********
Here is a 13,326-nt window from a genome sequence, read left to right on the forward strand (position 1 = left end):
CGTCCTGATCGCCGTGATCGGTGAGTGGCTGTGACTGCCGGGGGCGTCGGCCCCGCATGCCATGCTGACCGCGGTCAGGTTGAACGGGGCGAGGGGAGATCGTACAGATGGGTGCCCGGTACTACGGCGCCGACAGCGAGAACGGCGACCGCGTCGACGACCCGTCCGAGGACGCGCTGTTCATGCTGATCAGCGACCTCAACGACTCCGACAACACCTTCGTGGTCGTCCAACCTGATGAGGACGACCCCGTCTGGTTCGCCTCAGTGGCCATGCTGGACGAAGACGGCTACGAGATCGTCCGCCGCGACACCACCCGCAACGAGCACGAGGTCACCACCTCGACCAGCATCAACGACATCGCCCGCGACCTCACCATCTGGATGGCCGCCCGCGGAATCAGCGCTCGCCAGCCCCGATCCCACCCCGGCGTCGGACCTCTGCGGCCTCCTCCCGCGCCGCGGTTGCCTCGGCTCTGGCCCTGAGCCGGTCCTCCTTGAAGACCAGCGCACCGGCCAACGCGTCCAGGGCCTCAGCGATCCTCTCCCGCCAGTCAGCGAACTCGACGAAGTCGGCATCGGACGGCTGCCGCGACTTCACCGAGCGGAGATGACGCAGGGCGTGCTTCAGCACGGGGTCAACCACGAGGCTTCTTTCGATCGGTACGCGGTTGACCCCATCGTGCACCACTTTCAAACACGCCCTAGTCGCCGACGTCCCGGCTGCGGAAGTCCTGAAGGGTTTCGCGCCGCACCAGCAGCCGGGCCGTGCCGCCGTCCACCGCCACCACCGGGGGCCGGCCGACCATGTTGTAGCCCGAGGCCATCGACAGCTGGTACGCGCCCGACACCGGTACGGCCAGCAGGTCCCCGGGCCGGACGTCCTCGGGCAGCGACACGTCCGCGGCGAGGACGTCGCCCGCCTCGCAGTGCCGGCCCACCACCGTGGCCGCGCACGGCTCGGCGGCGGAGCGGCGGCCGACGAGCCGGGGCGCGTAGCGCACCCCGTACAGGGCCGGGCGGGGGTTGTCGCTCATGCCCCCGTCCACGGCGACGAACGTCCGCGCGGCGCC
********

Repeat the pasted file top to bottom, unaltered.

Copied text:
Here is a 13,326-nt window from a genome sequence, read left to right on the forward strand (position 1 = left end):
CGTCCTGATCGCCGTGATCGGTGAGTGGCTGTGACTGCCGGGGGCGTCGGCCCCGCATGCCATGCTGACCGCGGTCAGGTTGAACGGGGCGAGGGGAGATCGTACAGATGGGTGCCCGGTACTACGGCGCCGACAGCGAGAACGGCGACCGCGTCGACGACCCGTCCGAGGACGCGCTGTTCATGCTGATCAGCGACCTCAACGACTCCGACAACACCTTCGTGGTCGTCCAACCTGATGAGGACGACCCCGTCTGGTTCGCCTCAGTGGCCATGCTGGACGAAGACGGCTACGAGATCGTCCGCCGCGACACCACCCGCAACGAGCACGAGGTCACCACCTCGACCAGCATCAACGACATCGCCCGCGACCTCACCATCTGGATGGCCGCCCGCGGAATCAGCGCTCGCCAGCCCCGATCCCACCCCGGCGTCGGACCTCTGCGGCCTCCTCCCGCGCCGCGGTTGCCTCGGCTCTGGCCCTGAGCCGGTCCTCCTTGAAGACCAGCGCACCGGCCAACGCGTCCAGGGCCTCAGCGATCCTCTCCCGCCAGTCAGCGAACTCGACGAAGTCGGCATCGGACGGCTGCCGCGACTTCACCGAGCGGAGATGACGCAGGGCGTGCTTCAGCACGGGGTCAACCACGAGGCTTCTTTCGATCGGTACGCGGTTGACCCCATCGTGCACCACTTTCAAACACGCCCTAGTCGCCGACGTCCCGGCTGCGGAAGTCCTGAAGGGTTTCGCGCCGCACCAGCAGCCGGGCCGTGCCGCCGTCCACCGCCACCACCGGGGGCCGGCCGACCATGTTGTAGCCCGAGGCCATCGACAGCTGGTACGCGCCCGACACCGGTACGGCCAGCAGGTCCCCGGGCCGGACGTCCTCGGGCAGCGACACGTCCGCGGCGAGGACGTCGCCCGCCTCGCAGTGCCGGCCCACCACCGTGGCCGCGCACGGCTCGGCGGCGGAGCGGCGGCCGACGAGCCGGGGCGCGTAGCGCACCCCGTACAGGGCCGGGCGGGGGTTGTCGCTCATGCCCCCGTCCACGGCGACGAACGTCCGCGCGGCGCC